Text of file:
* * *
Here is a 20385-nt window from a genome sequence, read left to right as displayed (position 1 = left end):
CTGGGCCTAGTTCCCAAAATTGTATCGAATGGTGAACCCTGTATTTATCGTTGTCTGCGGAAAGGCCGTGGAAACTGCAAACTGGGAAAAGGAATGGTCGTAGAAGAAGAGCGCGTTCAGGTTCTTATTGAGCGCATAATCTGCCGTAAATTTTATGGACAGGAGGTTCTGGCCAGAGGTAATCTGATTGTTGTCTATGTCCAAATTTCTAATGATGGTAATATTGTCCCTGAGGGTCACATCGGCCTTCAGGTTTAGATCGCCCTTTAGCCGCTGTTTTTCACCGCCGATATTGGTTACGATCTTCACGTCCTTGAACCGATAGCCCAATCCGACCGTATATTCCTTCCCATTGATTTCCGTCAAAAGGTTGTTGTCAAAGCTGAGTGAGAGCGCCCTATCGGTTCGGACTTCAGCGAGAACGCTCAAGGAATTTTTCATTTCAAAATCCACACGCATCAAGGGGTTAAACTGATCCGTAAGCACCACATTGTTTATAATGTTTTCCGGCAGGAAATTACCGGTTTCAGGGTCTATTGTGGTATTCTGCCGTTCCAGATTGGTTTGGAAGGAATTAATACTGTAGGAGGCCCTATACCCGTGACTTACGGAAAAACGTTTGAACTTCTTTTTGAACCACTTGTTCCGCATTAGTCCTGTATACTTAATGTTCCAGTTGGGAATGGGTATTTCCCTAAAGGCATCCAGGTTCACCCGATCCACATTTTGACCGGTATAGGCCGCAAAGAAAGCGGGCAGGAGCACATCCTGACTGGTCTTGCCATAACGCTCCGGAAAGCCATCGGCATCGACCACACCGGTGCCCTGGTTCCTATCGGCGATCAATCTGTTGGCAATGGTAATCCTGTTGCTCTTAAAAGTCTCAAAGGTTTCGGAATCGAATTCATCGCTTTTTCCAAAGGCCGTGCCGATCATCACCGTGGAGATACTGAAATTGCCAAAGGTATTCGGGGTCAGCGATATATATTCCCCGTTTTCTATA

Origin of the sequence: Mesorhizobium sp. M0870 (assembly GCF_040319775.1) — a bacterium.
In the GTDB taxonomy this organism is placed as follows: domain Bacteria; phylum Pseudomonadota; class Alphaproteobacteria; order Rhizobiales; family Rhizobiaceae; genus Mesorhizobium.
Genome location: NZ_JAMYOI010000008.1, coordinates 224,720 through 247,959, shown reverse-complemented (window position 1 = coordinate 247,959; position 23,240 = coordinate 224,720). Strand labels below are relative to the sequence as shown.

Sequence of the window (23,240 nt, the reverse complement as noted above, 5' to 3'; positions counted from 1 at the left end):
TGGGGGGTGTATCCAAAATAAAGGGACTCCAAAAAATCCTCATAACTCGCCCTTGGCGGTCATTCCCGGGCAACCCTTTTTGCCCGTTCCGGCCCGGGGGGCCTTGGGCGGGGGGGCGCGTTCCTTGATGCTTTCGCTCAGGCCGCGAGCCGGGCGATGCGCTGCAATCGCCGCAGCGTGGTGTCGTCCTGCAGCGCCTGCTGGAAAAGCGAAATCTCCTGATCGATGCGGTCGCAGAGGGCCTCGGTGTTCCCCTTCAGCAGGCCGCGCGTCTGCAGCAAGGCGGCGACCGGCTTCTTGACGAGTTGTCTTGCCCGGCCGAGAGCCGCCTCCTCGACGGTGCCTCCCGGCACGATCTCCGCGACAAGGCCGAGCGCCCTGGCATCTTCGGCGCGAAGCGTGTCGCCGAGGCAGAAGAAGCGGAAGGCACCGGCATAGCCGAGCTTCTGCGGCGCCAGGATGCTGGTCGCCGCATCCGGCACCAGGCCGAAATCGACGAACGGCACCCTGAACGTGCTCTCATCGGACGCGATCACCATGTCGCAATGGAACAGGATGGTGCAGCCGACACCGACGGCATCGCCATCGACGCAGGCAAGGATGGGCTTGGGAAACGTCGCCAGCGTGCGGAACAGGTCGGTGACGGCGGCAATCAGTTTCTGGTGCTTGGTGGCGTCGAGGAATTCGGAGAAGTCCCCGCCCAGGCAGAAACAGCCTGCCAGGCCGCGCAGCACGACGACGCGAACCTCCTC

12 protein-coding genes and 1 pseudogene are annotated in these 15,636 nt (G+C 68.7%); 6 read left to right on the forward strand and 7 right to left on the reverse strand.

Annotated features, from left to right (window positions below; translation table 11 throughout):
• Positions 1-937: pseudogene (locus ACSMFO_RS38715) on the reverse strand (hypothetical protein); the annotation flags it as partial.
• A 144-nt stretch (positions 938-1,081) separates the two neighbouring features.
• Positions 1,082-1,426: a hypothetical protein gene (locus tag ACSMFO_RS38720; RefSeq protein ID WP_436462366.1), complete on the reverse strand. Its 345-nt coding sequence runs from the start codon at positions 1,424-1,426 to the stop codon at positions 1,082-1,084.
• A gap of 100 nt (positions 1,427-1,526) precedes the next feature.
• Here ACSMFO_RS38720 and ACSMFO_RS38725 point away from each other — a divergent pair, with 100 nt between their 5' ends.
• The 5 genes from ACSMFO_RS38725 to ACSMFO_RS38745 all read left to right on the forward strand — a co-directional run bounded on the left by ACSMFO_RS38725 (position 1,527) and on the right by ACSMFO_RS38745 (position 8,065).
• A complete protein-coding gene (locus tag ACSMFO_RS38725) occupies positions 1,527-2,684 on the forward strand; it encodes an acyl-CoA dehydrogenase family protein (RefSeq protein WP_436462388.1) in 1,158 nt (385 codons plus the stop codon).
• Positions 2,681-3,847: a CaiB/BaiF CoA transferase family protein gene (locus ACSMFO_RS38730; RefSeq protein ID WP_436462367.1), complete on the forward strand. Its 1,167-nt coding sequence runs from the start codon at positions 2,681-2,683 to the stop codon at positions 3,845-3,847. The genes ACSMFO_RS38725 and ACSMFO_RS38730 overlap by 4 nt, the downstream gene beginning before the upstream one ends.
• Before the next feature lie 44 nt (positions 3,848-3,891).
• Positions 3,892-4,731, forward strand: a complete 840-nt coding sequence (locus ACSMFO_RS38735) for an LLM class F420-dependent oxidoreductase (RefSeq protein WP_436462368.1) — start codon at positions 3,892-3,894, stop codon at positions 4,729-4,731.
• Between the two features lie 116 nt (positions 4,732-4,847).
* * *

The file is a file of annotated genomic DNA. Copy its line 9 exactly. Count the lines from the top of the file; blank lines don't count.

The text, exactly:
Annotated features, from left to right (window positions below; translation table 11 throughout):